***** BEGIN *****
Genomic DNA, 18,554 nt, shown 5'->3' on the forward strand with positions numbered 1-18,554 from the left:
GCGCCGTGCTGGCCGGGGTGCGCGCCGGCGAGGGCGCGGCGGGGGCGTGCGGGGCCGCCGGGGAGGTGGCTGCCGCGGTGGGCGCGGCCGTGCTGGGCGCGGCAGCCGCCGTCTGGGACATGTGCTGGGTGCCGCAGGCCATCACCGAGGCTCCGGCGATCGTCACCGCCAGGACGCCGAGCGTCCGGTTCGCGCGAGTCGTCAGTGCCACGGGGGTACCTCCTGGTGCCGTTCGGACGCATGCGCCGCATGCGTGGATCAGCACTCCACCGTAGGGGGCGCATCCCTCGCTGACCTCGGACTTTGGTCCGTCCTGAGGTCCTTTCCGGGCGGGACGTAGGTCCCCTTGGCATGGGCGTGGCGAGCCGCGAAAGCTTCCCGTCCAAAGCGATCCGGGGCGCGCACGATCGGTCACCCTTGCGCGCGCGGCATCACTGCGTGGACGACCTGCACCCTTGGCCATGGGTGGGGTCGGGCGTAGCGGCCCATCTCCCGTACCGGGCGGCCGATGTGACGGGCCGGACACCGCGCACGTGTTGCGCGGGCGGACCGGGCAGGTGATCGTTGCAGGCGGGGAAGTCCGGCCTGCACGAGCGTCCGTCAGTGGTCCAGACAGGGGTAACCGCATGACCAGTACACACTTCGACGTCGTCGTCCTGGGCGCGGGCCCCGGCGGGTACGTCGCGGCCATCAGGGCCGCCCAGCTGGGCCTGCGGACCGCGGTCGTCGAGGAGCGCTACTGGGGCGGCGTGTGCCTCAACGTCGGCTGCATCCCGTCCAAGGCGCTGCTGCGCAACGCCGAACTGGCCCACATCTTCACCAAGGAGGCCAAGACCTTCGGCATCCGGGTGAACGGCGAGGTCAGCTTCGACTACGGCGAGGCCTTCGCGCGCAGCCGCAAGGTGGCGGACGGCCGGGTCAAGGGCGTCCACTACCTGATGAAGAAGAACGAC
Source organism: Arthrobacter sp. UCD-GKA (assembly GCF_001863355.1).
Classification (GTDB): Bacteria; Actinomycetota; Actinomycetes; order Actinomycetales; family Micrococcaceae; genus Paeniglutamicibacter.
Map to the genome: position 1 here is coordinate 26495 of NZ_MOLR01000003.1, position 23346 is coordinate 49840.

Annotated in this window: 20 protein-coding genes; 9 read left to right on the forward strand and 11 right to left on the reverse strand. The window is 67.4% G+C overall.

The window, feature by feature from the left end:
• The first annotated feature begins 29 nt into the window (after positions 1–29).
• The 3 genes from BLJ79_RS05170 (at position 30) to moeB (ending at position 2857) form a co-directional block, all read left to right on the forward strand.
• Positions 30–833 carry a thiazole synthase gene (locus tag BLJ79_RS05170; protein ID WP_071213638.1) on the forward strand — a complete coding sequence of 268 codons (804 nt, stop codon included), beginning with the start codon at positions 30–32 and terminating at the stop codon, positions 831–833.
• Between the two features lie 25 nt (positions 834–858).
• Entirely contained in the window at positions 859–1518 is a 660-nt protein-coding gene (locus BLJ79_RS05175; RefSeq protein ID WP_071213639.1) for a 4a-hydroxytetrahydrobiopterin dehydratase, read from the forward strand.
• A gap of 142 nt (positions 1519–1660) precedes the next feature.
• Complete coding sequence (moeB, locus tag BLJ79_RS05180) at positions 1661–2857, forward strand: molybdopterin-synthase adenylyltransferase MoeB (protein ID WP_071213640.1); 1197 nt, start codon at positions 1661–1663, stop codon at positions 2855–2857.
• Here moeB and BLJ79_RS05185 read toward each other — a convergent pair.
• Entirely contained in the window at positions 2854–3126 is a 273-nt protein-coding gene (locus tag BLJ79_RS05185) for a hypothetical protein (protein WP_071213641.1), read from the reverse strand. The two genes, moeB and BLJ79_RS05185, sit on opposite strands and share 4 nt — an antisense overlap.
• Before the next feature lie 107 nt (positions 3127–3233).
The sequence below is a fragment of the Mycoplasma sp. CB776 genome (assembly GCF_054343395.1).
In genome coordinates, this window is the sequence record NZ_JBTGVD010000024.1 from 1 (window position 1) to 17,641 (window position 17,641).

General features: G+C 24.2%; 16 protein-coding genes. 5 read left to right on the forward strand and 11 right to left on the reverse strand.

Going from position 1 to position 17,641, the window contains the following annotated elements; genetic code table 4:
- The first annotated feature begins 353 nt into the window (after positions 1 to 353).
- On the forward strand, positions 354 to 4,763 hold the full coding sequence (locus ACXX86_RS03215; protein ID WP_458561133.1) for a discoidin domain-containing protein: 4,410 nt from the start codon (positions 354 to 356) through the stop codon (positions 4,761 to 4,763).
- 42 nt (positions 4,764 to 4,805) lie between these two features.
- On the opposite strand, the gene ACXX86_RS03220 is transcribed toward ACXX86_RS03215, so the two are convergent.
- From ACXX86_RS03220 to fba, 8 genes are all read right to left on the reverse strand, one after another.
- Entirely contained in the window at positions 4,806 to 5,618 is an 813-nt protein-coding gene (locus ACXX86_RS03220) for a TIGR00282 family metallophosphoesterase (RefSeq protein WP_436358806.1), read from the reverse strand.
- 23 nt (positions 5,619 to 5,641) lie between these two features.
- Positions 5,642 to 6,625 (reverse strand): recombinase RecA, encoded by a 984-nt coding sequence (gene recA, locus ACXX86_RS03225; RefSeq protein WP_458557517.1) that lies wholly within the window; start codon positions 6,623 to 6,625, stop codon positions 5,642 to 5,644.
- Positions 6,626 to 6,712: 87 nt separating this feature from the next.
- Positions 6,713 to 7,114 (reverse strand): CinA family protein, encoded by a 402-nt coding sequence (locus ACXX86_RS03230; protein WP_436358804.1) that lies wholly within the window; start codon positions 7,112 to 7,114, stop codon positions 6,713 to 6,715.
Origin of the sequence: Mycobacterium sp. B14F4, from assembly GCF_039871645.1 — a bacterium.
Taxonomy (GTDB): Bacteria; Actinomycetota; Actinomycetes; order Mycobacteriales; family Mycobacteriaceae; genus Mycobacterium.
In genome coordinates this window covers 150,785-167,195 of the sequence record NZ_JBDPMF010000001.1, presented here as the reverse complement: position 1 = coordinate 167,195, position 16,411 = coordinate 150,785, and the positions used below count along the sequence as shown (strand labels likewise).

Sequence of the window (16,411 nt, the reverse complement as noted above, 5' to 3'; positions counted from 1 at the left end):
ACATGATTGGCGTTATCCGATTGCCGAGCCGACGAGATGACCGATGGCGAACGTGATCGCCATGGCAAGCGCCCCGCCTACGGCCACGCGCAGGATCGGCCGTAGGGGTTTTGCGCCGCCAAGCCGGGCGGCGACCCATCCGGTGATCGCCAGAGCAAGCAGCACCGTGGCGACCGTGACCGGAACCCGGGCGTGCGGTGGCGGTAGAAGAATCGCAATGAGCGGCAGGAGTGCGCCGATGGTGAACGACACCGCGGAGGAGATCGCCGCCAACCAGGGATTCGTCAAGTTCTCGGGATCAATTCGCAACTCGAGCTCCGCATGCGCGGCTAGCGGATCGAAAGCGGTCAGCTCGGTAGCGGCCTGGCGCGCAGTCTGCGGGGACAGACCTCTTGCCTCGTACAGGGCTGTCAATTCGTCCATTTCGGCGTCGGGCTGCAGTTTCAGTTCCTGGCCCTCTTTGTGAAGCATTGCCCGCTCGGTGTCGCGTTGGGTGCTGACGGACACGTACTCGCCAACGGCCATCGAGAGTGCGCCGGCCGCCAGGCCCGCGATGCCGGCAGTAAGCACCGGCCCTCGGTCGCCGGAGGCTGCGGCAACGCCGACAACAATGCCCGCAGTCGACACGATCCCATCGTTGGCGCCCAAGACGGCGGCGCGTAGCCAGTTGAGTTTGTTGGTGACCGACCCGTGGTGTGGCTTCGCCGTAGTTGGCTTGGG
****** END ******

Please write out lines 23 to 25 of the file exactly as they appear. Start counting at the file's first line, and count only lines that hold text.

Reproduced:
- On the forward strand, positions 354 to 4,763 hold the full coding sequence (locus ACXX86_RS03215; protein ID WP_458561133.1) for a discoidin domain-containing protein: 4,410 nt from the start codon (positions 354 to 356) through the stop codon (positions 4,761 to 4,763).
- 42 nt (positions 4,764 to 4,805) lie between these two features.
- On the opposite strand, the gene ACXX86_RS03220 is transcribed toward ACXX86_RS03215, so the two are convergent.